What a difference a few days makes. Last Friday when we posted an update on the current climbing scene in the Himalaya there wasn’t much to say, as most of the teams were finishing up their acclimatization rotations and getting ready to settle in for the wait for a weather window. Just a few days later there is a lot to report, including news of successful summits, a potentially missing climber, and two alpinists who currently find themselves in hot water with the Nepali government following an allegedly illegal ski descent on Everest.
We’ll start with the good news. While most teams are wrapping up their preparation for a final push to the summit of their respective mountains, one team completed the first leg of their ambitious climb. Adrian Ballinger has taken a group of his Alpenglow clients to the top of Cho Oyu, topping out yesterday in extremely cold temperatures and windy conditions on the summit. But, the weather was better than they had expected, as high winds were predicted for the entire climb but were actually only an issue as they neared the very top. As a result, they made a easy for the summit, took a few photos, and turned back down fairly quickly.
Now, the team will depart Cho Oyu and head over to the North Side of Everest for a chance to nab a second summit of the season. What is more remarkable is that the climbers only just arrived in Tibet a little more than a week ago, but did pre-acclimtize at home using oxygen tents. Alpenglow has been at the forefront of this technique and it seems to be paying good dividends for them in terms of success and client satisfaction.
Meanwhile, today we’ve also received word of a climber who had potentially gone missing on Shishapangma. Stefan Nestler is reporting that Bulgarian climber Boyan Petrov hasn’t been seen for several days after he set off on April 29 for a solo summit of that mountain. On May 3, teammates were able to spot him using a telescope in BC as he approached Camp 3. This past weekend, another team of climbers went up to C3 and found Petrov’s tent partially open and his sleeping bag still inside covered in snow. What has become of him is unknown.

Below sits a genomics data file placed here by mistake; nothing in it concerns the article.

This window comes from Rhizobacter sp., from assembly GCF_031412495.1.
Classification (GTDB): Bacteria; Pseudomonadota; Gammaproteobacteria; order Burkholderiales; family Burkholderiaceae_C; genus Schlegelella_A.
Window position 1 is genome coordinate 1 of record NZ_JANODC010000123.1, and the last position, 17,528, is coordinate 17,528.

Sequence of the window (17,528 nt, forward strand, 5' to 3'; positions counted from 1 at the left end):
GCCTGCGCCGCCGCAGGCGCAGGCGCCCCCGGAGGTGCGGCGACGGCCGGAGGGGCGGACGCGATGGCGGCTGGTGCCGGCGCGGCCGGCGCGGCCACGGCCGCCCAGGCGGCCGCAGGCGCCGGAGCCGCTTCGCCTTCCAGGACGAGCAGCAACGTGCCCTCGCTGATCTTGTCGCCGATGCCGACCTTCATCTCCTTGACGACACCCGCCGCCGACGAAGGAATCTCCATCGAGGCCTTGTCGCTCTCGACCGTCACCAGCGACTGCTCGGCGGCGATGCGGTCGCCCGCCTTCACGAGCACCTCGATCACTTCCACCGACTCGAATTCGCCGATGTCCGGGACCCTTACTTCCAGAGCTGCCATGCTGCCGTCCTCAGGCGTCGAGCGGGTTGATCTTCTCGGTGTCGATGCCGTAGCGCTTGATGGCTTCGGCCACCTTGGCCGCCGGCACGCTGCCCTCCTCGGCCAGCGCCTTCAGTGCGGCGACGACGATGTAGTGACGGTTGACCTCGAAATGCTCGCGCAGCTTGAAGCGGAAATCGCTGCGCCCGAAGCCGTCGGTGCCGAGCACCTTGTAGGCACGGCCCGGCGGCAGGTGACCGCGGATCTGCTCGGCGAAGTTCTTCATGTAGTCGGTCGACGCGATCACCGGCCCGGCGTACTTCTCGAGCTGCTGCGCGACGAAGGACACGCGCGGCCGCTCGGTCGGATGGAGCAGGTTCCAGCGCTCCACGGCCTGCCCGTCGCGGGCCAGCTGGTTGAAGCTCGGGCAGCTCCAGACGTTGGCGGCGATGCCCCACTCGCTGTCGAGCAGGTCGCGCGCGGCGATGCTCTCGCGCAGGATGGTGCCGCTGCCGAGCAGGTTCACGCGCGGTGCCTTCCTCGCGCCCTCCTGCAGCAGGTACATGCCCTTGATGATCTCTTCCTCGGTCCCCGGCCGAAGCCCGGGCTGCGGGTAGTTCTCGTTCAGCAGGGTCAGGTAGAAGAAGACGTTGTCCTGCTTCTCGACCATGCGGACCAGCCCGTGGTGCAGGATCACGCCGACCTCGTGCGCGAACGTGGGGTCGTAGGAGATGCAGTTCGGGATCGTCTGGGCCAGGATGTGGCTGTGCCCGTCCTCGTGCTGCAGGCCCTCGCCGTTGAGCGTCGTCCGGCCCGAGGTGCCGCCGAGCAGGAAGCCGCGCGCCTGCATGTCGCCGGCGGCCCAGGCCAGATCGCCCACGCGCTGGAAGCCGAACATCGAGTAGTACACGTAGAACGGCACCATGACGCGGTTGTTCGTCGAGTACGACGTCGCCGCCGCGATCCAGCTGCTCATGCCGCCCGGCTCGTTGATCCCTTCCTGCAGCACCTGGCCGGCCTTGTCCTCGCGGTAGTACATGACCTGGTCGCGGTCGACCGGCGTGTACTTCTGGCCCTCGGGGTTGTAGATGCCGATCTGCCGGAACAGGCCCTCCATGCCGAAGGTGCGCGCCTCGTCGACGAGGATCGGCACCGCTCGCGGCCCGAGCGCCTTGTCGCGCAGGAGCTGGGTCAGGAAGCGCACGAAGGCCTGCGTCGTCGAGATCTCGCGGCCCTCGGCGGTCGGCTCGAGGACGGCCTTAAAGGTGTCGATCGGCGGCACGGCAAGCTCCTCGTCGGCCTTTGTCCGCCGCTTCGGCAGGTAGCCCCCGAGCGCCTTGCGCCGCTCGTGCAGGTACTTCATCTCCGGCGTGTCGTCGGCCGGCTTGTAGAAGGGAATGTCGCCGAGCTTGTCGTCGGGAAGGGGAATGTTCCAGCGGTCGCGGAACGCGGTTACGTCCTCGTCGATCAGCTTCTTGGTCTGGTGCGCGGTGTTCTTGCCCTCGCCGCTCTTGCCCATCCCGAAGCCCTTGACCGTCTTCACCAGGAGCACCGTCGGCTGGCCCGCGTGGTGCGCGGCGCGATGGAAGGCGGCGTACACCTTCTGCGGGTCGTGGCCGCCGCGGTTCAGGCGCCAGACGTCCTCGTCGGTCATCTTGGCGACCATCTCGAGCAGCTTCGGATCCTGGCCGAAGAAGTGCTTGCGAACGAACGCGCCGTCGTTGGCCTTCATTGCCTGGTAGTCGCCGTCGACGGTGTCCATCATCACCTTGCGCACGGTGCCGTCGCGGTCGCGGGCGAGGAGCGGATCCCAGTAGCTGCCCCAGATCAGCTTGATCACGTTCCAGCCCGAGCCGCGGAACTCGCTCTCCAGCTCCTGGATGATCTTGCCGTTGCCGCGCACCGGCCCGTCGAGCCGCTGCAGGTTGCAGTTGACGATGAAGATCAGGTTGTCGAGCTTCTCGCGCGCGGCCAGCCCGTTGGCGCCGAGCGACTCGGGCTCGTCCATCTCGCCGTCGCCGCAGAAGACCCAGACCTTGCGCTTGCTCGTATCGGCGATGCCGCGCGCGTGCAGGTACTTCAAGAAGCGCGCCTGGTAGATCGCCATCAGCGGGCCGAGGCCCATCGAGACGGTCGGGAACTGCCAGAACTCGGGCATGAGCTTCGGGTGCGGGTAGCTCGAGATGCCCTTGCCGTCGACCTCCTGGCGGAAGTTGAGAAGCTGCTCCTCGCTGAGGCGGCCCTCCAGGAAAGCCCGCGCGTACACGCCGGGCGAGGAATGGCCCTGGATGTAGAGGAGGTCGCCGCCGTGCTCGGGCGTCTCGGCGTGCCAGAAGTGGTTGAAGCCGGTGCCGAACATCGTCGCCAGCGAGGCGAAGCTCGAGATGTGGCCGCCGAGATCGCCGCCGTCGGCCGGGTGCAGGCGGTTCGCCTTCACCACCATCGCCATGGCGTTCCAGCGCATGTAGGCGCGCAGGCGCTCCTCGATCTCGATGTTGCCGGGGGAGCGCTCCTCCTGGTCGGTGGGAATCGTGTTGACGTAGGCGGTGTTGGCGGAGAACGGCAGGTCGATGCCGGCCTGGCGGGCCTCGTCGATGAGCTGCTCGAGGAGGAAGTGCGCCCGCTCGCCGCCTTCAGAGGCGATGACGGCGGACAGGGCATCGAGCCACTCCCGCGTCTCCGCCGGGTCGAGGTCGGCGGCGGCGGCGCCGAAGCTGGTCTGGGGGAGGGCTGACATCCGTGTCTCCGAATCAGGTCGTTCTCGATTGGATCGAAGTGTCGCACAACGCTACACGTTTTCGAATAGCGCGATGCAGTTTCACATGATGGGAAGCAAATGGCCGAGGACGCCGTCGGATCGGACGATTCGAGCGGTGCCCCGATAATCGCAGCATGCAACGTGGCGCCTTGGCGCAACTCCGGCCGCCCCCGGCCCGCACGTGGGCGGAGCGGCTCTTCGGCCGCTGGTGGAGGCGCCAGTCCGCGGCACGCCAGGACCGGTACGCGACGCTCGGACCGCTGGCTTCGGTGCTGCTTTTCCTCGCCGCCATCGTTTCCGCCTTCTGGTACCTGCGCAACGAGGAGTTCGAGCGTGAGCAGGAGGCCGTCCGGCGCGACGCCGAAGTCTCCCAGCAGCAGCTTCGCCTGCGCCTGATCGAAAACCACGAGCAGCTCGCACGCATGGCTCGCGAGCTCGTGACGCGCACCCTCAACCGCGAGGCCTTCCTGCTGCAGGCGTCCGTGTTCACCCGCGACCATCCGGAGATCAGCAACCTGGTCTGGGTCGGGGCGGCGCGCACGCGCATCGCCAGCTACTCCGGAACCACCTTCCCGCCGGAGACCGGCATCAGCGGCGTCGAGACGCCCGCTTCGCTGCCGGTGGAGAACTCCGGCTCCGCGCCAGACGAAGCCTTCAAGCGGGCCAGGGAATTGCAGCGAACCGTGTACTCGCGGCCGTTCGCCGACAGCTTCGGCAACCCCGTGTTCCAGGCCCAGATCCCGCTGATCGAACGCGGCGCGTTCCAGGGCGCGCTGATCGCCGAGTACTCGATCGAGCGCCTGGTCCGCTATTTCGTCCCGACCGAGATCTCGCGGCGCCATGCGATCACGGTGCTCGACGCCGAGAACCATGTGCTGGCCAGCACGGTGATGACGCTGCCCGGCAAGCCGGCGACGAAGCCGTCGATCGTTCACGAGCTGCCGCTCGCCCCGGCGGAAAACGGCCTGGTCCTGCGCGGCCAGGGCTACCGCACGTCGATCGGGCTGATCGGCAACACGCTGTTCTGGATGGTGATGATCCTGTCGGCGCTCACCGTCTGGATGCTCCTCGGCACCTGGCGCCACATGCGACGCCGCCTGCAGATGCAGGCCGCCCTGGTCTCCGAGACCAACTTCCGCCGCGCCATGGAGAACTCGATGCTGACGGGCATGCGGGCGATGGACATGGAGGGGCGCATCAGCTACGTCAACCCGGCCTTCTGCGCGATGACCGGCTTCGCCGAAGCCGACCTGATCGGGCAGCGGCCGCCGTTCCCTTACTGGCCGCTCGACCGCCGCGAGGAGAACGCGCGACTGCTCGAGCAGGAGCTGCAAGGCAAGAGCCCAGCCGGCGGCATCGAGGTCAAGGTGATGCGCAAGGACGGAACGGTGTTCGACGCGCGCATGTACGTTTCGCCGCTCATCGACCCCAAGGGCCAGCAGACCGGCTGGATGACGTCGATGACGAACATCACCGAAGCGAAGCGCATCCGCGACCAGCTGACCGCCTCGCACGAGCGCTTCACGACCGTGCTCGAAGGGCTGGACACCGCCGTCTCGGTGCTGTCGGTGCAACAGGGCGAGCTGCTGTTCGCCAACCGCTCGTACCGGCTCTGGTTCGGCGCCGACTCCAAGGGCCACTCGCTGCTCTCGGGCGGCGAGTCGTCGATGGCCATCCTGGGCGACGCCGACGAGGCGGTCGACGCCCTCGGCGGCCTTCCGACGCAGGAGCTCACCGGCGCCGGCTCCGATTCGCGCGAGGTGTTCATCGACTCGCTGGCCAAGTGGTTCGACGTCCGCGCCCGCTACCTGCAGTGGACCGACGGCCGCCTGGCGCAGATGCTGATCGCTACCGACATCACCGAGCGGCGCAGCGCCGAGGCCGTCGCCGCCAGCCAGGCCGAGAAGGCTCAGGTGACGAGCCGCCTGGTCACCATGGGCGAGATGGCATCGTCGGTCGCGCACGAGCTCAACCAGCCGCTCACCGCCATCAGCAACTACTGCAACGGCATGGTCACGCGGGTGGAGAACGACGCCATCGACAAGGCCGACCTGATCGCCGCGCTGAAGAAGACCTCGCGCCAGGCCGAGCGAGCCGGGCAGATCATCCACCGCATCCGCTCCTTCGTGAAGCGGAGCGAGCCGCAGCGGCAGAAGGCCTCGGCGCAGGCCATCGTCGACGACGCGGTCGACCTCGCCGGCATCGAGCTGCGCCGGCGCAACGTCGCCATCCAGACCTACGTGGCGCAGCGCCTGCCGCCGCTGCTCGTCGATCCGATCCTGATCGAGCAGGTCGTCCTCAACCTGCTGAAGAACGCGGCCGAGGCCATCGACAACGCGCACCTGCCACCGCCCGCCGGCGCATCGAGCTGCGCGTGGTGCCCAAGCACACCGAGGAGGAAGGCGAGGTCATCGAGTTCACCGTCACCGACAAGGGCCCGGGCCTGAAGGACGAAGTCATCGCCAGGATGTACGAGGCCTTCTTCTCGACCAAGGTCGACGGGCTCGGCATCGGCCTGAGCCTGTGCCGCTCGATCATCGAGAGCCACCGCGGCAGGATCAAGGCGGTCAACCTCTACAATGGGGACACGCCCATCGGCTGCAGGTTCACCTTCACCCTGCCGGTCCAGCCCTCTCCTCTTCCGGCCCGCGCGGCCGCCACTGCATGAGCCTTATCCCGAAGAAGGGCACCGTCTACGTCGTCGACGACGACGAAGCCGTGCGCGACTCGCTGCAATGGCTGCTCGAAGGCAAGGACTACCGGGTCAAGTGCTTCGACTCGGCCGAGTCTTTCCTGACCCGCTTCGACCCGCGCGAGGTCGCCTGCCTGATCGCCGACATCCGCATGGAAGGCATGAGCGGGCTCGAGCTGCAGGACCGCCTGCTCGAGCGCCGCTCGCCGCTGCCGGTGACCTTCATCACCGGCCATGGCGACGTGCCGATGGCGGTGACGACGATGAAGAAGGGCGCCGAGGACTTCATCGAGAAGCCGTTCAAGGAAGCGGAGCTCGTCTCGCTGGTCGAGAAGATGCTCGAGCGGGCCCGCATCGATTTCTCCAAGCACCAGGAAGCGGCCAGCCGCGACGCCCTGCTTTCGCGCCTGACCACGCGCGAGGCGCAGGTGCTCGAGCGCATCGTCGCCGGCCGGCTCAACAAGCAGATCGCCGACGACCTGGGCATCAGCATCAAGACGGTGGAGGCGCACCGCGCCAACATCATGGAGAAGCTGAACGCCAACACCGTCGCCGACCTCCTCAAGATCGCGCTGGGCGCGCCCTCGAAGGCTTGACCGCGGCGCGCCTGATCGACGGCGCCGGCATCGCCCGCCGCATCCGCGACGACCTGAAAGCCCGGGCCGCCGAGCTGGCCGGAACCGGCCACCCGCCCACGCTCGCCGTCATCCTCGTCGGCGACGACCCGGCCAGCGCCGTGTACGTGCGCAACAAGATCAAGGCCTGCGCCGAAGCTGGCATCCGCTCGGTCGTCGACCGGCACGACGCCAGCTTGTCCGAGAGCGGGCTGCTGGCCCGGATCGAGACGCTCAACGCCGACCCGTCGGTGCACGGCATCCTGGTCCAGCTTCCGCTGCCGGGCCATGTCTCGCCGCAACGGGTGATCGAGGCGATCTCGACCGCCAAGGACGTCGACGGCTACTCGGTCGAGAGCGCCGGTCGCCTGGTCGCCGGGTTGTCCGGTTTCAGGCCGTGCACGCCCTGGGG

Shisha would be Petrov’s 11th 8000-meter peak and he was climbing with out the use of bottled oxygen. He had hoped to use the mountain as an acclimatization climb prior to making an attempt on Everest later this spring. Hopefully he is safe on the mountain somewhere, but a search and rescue attempt is scheduled to get underway today.
Finally, Matt Moniz and Willie Benegas have found themselves in a spot of trouble with Nepali authorities. As reported last week, the duo make an acclimatization rotation up to Camp 3 on Everest prior to their attempt to summit that mountain and Lhotse later this spring. On their descent back to C2 the two men skied down the Lhotse Face, sharing their accomplishment on social media. As it turns out, they didn’t have a permit to ski the mountain and are now under investigation by officials. According to The Himalayan Times, they could face fines and a ban on entering Nepal for five years, or a ban on climbing in Nepal for up to ten years. The permit carries a price of $1000 and a $500 trash deposit is required as well.
Hopefully this will all get sorted out quickly and the two men will avoid any real problems. But, the Nepali government takes these issues very seriously and considering the rules and regulations they’ve been putting in place in recent years, it is possible they’ll make an example out of these Matt and Willie and institute a ban. We’ll just have to wait to see how this gets resolved.
More to come soon.
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